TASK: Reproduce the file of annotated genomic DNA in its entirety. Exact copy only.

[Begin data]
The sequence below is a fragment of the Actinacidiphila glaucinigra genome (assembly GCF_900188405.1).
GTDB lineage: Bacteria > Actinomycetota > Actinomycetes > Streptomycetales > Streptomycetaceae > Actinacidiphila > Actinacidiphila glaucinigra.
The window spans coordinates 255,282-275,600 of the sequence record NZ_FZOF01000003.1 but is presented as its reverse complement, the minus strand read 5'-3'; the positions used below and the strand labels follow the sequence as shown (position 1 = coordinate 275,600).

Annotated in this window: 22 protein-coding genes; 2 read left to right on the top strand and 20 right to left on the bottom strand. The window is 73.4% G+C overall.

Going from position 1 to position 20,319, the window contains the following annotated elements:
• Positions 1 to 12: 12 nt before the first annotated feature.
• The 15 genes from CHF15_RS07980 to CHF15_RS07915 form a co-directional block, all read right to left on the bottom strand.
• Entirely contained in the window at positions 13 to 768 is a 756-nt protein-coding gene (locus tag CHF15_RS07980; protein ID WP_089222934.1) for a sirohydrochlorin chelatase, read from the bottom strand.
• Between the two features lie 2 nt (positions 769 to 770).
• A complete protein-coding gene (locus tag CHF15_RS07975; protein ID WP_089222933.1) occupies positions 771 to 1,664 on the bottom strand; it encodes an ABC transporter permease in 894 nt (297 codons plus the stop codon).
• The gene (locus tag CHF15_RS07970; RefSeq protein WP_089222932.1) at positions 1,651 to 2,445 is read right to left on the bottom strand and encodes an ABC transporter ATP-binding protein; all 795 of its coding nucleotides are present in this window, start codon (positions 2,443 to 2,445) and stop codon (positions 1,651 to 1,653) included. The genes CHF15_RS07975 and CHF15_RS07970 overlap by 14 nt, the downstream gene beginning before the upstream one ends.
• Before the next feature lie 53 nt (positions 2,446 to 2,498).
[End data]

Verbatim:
The sequence below is a fragment of the Actinacidiphila glaucinigra genome (assembly GCF_900188405.1).
GTDB lineage: Bacteria > Actinomycetota > Actinomycetes > Streptomycetales > Streptomycetaceae > Actinacidiphila > Actinacidiphila glaucinigra.
The window spans coordinates 255,282-275,600 of the sequence record NZ_FZOF01000003.1 but is presented as its reverse complement, the minus strand read 5'-3'; the positions used below and the strand labels follow the sequence as shown (position 1 = coordinate 275,600).

Annotated in this window: 22 protein-coding genes; 2 read left to right on the top strand and 20 right to left on the bottom strand. The window is 73.4% G+C overall.

Going from position 1 to position 20,319, the window contains the following annotated elements:
• Positions 1 to 12: 12 nt before the first annotated feature.
• The 15 genes from CHF15_RS07980 to CHF15_RS07915 form a co-directional block, all read right to left on the bottom strand.
• Entirely contained in the window at positions 13 to 768 is a 756-nt protein-coding gene (locus tag CHF15_RS07980; protein ID WP_089222934.1) for a sirohydrochlorin chelatase, read from the bottom strand.
• Between the two features lie 2 nt (positions 769 to 770).
• A complete protein-coding gene (locus tag CHF15_RS07975; protein ID WP_089222933.1) occupies positions 771 to 1,664 on the bottom strand; it encodes an ABC transporter permease in 894 nt (297 codons plus the stop codon).
• The gene (locus tag CHF15_RS07970; RefSeq protein WP_089222932.1) at positions 1,651 to 2,445 is read right to left on the bottom strand and encodes an ABC transporter ATP-binding protein; all 795 of its coding nucleotides are present in this window, start codon (positions 2,443 to 2,445) and stop codon (positions 1,651 to 1,653) included. The genes CHF15_RS07975 and CHF15_RS07970 overlap by 14 nt, the downstream gene beginning before the upstream one ends.
• Before the next feature lie 53 nt (positions 2,446 to 2,498).